The suicide bomber, who led an attack on Imam Sadiq mosque in al-Sawaber neighbourhood that left 27 people dead, was identified as a Saudi citizen, Kuwait’s interior ministry said on Sunday.
Fahed Suleiman Abdulmohsen al-qabaa entered Kuwait City on Friday morning, the same day of the attack, through Kuwait international airport.
He carried out the attack after Friday prayers at the Shiite mosque in Kuwait City, the country’s capital.
The timing of his arrival suggests he had a network already in place in Kuwait. The Kuwaiti interior ministry said it was searching for more partners and aides in this “despicable crime”, adding Qabaa had been born in 1992.
Islamic State’s Saudi Arabian arm claimed responsibility for the attack on the mosque, where 2,000 worshippers were praying at the time. It was one of three attacks on three continents that day apparently linked to hardline Islamists, IS militants consider Shi’ites to be heretics and are fighting Iranian-backed Shi’ite militias in Iraq and Syria.
The attack was the most significant act of Sunni militant violence in Kuwait since 2005, when an al Qaeda-linked group calling itself the Peninsula Lions clashed with security forces in the streets of Kuwait City. Nine Islamists and four security force members were killed in the gun battles
Saudi Arabia’s Interior Ministry said the bomber had no record with security forces or any background indicating terrorist activities. It confirmed he left the kingdom on Thursday bound for Bahrain.An audio message accompanied by two still photos that was posted online and promoted by Twitter accounts affiliated with the Islamic State group purports to be a final message from al-Gabbaa.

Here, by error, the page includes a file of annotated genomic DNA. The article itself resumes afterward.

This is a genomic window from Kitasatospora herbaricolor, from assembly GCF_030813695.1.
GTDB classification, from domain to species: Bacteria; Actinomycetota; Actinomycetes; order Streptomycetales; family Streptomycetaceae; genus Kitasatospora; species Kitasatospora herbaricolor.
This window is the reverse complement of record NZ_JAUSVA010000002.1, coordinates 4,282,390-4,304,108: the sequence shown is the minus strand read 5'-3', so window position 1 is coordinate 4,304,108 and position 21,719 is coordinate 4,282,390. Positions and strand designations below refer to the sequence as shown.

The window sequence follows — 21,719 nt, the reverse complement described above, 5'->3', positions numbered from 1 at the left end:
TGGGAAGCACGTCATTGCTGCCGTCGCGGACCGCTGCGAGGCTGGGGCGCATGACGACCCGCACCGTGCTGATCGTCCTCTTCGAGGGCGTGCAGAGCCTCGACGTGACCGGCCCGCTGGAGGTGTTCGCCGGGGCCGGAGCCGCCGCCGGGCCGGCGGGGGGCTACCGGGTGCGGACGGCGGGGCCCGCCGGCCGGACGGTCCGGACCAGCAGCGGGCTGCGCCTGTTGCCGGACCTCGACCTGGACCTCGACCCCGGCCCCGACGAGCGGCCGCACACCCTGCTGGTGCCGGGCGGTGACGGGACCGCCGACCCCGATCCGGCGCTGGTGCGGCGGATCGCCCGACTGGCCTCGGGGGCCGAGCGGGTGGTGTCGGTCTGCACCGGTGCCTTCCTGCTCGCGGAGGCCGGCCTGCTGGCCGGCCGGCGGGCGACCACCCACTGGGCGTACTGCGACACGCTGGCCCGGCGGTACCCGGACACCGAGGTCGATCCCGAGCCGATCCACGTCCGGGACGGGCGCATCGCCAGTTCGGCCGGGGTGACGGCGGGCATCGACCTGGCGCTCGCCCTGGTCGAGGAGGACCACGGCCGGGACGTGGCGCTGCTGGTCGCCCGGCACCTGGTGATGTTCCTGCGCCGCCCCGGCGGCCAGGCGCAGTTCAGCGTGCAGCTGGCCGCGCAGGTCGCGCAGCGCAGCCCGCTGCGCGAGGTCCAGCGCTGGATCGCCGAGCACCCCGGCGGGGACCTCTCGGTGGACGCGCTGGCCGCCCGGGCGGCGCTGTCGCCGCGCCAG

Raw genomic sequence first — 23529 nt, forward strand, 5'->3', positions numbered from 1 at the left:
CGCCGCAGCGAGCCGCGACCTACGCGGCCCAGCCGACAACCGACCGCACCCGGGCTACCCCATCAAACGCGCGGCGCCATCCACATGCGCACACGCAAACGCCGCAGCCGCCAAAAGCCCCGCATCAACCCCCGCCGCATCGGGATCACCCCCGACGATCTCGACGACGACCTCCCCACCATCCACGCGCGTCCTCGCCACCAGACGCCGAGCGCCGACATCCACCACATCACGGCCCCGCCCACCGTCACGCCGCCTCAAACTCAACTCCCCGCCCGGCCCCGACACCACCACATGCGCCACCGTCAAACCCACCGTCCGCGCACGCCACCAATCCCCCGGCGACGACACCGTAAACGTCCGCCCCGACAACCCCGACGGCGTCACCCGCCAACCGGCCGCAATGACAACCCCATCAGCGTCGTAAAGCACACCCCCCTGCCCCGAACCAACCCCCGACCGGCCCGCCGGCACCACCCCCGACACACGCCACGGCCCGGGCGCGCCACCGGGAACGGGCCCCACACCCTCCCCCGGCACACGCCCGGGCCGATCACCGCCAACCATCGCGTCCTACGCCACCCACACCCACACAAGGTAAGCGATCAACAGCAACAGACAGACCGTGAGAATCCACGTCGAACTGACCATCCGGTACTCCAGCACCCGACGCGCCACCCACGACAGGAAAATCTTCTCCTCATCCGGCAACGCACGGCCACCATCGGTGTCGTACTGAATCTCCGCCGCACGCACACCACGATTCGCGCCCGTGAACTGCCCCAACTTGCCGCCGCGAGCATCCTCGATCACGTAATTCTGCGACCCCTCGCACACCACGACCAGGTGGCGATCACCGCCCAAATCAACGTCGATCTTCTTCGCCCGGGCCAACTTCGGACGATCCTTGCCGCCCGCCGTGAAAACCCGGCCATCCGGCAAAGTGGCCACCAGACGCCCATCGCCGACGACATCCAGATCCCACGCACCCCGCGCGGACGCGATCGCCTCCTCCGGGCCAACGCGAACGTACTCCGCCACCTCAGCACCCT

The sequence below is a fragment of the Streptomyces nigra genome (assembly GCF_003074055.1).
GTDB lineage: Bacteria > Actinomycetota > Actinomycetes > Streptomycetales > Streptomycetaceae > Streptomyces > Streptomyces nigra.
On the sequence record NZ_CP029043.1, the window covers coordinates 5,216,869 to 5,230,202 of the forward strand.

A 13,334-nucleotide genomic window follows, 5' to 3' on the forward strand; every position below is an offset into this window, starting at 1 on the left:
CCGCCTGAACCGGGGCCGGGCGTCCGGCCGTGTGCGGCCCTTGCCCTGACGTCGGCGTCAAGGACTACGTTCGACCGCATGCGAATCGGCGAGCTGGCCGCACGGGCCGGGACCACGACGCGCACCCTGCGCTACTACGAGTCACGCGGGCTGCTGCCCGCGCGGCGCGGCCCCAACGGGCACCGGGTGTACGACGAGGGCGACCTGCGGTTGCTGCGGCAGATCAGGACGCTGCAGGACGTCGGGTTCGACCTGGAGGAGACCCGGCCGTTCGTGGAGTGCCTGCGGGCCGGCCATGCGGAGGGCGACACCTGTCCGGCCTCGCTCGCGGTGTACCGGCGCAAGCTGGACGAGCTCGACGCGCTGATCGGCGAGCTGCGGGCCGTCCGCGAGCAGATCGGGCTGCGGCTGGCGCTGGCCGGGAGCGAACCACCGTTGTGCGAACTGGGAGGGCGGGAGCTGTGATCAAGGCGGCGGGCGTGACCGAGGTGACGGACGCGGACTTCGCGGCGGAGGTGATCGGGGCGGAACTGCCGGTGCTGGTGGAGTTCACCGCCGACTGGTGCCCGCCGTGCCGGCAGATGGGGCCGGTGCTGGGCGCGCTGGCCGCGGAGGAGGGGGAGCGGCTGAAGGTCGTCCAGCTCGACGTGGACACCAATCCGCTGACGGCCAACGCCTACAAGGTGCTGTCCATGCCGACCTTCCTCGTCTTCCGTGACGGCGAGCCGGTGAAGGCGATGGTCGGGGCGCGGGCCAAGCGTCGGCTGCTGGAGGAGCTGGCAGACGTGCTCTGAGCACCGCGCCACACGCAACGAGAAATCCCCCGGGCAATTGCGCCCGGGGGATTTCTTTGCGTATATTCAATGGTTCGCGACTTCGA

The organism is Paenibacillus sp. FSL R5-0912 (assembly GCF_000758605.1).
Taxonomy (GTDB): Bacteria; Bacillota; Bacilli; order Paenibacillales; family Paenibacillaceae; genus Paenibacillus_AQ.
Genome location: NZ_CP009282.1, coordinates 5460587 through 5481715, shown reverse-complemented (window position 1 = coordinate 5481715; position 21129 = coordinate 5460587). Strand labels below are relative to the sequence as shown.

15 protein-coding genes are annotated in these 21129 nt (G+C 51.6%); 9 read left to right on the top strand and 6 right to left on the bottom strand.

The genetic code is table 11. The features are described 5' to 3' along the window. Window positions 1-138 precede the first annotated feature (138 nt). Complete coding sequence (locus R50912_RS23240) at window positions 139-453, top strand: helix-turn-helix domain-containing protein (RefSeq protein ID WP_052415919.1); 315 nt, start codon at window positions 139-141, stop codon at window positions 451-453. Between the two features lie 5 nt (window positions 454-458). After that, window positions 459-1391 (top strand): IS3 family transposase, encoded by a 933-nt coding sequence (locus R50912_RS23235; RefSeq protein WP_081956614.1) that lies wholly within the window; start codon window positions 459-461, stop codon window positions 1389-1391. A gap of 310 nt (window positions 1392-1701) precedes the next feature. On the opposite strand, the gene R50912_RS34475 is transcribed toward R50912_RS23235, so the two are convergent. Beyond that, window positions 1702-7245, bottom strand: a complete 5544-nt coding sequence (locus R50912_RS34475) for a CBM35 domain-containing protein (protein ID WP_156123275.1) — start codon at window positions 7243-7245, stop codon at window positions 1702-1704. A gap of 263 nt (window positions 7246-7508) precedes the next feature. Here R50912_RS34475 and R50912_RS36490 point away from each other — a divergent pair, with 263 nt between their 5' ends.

A caption below the clip calls the bomber a “soldier of the caliphate” and identifies him by the nom de guerre of Abu Suleiman al-Muwahhed.In the message, the speaker vows to pursue jihad against his enemies, particularly Shi’ites in Kuwait, saying “we are on the lookout for you.” He also addresses Islamic State group’s leader, Abu Bakr al-Baghdadi, telling him to “be patient and swear to God that we are with you.”
He belonged to a group of activists who campaigned for the release of detainees in the Kingdom, and several of his relatives have been imprisoned on terrorism and incitement charges, Saudi-owned newspaper al-Hayat reported.
At least three suspects have been arrested, including the man who drove al-Gabbaa to the mosque and the owner of the house where the driver was staying, Kuwait’s Kuna news agency reported.
Some critics say they weren’t surprised by the attack, largely because of the country’s slow response to halting financing of terror networks.
“I was sure that terrorism will reach Kuwait,” said Khalid Al Shatti, a Shiite lawyer and former parliamentarian in the country. “As expected, these terrorist groups switched their loyalties and are now attacking funding nations.”
Friday’s attack came at a time of rising sectarian tensions within Kuwait. Earlier this year, two prominent Shiite leaders in Kuwait including Mr. Shatti were arrested for criticizing the Saudi-led war against pro-Iranian rebels in Yemen.
The bombing has renewed focus on combating sectarian violence in Gulf States such as Qatar and the United Arab Emirates, oil-rich Sunni monarchies that have supported the U.S.-led coalition conducting airstrikes against Islamic State in Iraq and Syria.